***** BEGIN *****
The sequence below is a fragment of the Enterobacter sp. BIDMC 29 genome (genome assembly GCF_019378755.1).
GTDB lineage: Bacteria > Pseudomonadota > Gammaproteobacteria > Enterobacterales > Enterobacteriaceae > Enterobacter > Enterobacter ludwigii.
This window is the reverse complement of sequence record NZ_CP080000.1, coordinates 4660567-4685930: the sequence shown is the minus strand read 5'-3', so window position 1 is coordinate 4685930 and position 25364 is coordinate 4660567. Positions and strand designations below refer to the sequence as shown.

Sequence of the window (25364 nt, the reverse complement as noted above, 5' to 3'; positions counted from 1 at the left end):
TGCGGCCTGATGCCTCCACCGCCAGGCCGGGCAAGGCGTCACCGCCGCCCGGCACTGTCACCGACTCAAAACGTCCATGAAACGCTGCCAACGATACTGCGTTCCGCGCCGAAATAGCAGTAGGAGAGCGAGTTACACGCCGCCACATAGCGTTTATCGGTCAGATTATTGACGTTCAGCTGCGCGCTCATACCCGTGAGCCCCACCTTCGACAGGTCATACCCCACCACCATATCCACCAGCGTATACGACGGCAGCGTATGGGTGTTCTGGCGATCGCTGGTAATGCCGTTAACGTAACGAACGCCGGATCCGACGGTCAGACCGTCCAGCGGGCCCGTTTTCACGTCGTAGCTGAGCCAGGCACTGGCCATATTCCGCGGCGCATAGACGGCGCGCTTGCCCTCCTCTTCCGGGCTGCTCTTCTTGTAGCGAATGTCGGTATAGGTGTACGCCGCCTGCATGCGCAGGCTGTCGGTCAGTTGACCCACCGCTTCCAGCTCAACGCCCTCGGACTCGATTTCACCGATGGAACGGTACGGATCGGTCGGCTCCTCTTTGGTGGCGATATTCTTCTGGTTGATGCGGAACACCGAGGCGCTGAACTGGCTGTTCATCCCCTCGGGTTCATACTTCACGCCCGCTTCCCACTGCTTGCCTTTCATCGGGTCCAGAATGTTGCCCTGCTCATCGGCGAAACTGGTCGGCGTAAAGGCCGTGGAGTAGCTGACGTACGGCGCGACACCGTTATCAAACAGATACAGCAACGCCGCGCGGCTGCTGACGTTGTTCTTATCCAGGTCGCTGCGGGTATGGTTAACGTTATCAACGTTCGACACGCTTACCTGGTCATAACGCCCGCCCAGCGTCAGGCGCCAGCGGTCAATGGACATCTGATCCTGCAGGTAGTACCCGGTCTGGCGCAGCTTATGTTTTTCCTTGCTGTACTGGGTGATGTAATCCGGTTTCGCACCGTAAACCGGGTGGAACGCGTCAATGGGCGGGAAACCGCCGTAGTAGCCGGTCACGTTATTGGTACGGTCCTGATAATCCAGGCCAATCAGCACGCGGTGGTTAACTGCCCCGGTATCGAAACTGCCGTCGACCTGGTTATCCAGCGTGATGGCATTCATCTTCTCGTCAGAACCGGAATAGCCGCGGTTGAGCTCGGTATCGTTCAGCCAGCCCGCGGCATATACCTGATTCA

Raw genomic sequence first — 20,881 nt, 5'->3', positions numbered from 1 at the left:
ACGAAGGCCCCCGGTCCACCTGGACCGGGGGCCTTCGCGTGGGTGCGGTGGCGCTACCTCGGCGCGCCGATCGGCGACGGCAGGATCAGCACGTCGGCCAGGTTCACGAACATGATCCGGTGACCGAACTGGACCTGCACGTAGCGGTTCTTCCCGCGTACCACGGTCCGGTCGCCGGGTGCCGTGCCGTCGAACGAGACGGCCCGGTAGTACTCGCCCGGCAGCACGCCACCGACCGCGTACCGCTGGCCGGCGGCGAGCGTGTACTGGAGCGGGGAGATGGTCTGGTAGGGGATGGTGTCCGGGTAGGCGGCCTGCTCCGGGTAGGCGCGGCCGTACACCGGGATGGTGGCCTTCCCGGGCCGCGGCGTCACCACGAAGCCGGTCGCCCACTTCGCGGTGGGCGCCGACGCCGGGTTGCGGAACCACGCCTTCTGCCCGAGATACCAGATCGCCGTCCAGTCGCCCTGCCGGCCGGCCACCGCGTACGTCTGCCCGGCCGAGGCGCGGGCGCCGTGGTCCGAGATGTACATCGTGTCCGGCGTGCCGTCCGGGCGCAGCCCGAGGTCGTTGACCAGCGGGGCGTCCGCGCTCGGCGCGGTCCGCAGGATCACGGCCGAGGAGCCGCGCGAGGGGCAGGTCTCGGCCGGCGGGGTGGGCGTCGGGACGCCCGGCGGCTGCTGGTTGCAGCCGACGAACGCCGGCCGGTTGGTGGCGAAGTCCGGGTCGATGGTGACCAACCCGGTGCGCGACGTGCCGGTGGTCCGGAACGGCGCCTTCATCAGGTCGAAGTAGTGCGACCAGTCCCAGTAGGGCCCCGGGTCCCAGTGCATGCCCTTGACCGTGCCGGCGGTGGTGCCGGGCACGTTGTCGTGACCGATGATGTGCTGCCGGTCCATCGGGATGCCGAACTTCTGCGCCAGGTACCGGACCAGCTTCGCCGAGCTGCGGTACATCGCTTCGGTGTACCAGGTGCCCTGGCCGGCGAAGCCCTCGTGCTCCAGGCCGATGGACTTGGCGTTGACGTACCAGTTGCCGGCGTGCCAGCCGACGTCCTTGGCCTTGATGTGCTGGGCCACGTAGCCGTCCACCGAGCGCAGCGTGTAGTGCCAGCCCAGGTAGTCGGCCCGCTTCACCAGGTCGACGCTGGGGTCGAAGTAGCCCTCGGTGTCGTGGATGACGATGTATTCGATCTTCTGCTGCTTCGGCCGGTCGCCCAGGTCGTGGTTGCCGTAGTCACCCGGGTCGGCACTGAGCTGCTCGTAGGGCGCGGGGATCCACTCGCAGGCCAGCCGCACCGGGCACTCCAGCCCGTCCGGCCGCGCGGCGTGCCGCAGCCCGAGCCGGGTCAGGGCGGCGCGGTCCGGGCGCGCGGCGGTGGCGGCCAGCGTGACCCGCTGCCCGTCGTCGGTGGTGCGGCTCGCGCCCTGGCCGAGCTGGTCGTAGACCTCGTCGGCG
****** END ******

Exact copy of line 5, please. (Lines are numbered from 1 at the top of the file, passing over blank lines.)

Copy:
TGCGGCCTGATGCCTCCACCGCCAGGCCGGGCAAGGCGTCACCGCCGCCCGGCACTGTCACCGACTCAAAACGTCCATGAAACGCTGCCAACGATACTGCGTTCCGCGCCGAAATAGCAGTAGGAGAGCGAGTTACACGCCGCCACATAGCGTTTATCGGTCAGATTATTGACGTTCAGCTGCGCGCTCATACCCGTGAGCCCCACCTTCGACAGGTCATACCCCACCACCATATCCACCAGCGTATACGACGGCAGCGTATGGGTGTTCTGGCGATCGCTGGTAATGCCGTTAACGTAACGAACGCCGGATCCGACGGTCAGACCGTCCAGCGGGCCCGTTTTCACGTCGTAGCTGAGCCAGGCACTGGCCATATTCCGCGGCGCATAGACGGCGCGCTTGCCCTCCTCTTCCGGGCTGCTCTTCTTGTAGCGAATGTCGGTATAGGTGTACGCCGCCTGCATGCGCAGGCTGTCGGTCAGTTGACCCACCGCTTCCAGCTCAACGCCCTCGGACTCGATTTCACCGATGGAACGGTACGGATCGGTCGGCTCCTCTTTGGTGGCGATATTCTTCTGGTTGATGCGGAACACCGAGGCGCTGAACTGGCTGTTCATCCCCTCGGGTTCATACTTCACGCCCGCTTCCCACTGCTTGCCTTTCATCGGGTCCAGAATGTTGCCCTGCTCATCGGCGAAACTGGTCGGCGTAAAGGCCGTGGAGTAGCTGACGTACGGCGCGACACCGTTATCAAACAGATACAGCAACGCCGCGCGGCTGCTGACGTTGTTCTTATCCAGGTCGCTGCGGGTATGGTTAACGTTATCAACGTTCGACACGCTTACCTGGTCATAACGCCCGCCCAGCGTCAGGCGCCAGCGGTCAATGGACATCTGATCCTGCAGGTAGTACCCGGTCTGGCGCAGCTTATGTTTTTCCTTGCTGTACTGGGTGATGTAATCCGGTTTCGCACCGTAAACCGGGTGGAACGCGTCAATGGGCGGGAAACCGCCGTAGTAGCCGGTCACGTTATTGGTACGGTCCTGATAATCCAGGCCAATCAGCACGCGGTGGTTAACTGCCCCGGTATCGAAACTGCCGTCGACCTGGTTATCCAGCGTGATGGCATTCATCTTCTCGTCAGAACCGGAATAGCCGCGGTTGAGCTCGGTATCGTTCAGCCAGCCCGCGGCATATACCTGATTCA